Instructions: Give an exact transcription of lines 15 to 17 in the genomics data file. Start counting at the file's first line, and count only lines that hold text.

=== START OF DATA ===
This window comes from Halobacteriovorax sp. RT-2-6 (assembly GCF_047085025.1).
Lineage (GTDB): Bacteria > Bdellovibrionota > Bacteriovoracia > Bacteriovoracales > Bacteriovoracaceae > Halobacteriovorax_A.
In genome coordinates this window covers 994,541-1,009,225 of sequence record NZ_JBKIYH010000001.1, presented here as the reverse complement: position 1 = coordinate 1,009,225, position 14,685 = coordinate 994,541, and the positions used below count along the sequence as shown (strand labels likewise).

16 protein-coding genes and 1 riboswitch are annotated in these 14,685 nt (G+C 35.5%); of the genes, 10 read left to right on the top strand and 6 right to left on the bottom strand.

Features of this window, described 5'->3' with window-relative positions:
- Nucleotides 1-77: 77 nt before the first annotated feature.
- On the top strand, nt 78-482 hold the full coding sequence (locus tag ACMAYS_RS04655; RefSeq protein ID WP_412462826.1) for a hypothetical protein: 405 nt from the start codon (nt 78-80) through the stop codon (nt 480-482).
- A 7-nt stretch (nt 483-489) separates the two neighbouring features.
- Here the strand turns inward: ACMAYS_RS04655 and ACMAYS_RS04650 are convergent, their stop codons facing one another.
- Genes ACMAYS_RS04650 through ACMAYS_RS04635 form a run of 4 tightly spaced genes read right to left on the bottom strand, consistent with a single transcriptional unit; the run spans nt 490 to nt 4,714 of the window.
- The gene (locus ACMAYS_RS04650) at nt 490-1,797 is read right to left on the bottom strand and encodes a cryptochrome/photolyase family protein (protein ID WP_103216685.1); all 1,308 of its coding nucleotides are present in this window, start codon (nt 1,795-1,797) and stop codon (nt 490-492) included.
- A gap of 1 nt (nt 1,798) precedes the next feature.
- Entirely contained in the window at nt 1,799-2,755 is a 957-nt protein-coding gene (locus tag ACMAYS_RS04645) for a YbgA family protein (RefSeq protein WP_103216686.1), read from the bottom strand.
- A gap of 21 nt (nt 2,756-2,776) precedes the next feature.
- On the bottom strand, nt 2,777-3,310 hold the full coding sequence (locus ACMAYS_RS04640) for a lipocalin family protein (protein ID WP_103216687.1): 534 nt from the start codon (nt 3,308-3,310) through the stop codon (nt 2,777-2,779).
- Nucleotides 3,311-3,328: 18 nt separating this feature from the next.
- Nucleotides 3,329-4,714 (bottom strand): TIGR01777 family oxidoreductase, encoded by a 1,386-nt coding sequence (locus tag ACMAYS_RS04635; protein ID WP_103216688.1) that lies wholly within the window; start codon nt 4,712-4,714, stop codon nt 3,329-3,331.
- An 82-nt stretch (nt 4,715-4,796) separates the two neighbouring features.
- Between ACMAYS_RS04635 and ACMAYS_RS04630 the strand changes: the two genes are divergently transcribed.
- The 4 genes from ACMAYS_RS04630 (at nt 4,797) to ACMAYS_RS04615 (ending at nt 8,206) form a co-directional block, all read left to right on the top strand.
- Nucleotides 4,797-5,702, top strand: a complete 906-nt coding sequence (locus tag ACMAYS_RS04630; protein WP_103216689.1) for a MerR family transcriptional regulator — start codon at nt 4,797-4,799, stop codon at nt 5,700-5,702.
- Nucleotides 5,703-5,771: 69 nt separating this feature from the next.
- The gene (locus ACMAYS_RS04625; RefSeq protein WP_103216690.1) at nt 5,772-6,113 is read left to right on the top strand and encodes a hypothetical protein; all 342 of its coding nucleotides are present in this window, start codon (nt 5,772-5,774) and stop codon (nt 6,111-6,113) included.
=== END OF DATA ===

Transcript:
- On the bottom strand, nt 2,777-3,310 hold the full coding sequence (locus ACMAYS_RS04640) for a lipocalin family protein (protein ID WP_103216687.1): 534 nt from the start codon (nt 3,308-3,310) through the stop codon (nt 2,777-2,779).
- Nucleotides 3,311-3,328: 18 nt separating this feature from the next.
- Nucleotides 3,329-4,714 (bottom strand): TIGR01777 family oxidoreductase, encoded by a 1,386-nt coding sequence (locus tag ACMAYS_RS04635; protein ID WP_103216688.1) that lies wholly within the window; start codon nt 4,712-4,714, stop codon nt 3,329-3,331.